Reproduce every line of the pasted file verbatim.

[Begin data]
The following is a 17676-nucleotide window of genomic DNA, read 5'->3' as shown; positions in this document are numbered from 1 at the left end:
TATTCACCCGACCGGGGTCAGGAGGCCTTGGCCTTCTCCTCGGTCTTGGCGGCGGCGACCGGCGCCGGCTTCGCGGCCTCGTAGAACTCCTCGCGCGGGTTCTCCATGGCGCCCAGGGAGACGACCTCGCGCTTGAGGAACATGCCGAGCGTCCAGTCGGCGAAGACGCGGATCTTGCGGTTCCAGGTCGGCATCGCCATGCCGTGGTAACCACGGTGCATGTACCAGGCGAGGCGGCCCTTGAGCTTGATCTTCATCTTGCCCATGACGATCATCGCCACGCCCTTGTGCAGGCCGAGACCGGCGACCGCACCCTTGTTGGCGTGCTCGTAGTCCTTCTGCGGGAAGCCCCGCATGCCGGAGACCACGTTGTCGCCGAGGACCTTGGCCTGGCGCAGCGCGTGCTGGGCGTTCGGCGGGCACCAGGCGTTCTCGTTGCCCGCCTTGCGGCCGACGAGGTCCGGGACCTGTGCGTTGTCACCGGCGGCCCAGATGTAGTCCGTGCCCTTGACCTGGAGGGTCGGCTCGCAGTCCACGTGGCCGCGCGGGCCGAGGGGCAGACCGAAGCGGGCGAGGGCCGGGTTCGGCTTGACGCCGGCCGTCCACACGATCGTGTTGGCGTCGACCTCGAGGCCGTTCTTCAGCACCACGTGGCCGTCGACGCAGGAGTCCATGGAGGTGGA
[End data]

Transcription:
The following is a 17676-nucleotide window of genomic DNA, read 5'->3' as shown; positions in this document are numbered from 1 at the left end:
TATTCACCCGACCGGGGTCAGGAGGCCTTGGCCTTCTCCTCGGTCTTGGCGGCGGCGACCGGCGCCGGCTTCGCGGCCTCGTAGAACTCCTCGCGCGGGTTCTCCATGGCGCCCAGGGAGACGACCTCGCGCTTGAGGAACATGCCGAGCGTCCAGTCGGCGAAGACGCGGATCTTGCGGTTCCAGGTCGGCATCGCCATGCCGTGGTAACCACGGTGCATGTACCAGGCGAGGCGGCCCTTGAGCTTGATCTTCATCTTGCCCATGACGATCATCGCCACGCCCTTGTGCAGGCCGAGACCGGCGACCGCACCCTTGTTGGCGTGCTCGTAGTCCTTCTGCGGGAAGCCCCGCATGCCGGAGACCACGTTGTCGCCGAGGACCTTGGCCTGGCGCAGCGCGTGCTGGGCGTTCGGCGGGCACCAGGCGTTCTCGTTGCCCGCCTTGCGGCCGACGAGGTCCGGGACCTGTGCGTTGTCACCGGCGGCCCAGATGTAGTCCGTGCCCTTGACCTGGAGGGTCGGCTCGCAGTCCACGTGGCCGCGCGGGCCGAGGGGCAGACCGAAGCGGGCGAGGGCCGGGTTCGGCTTGACGCCGGCCGTCCACACGATCGTGTTGGCGTCGACCTCGAGGCCGTTCTTCAGCACCACGTGGCCGTCGACGCAGGAGTCCATGGAGGTGGA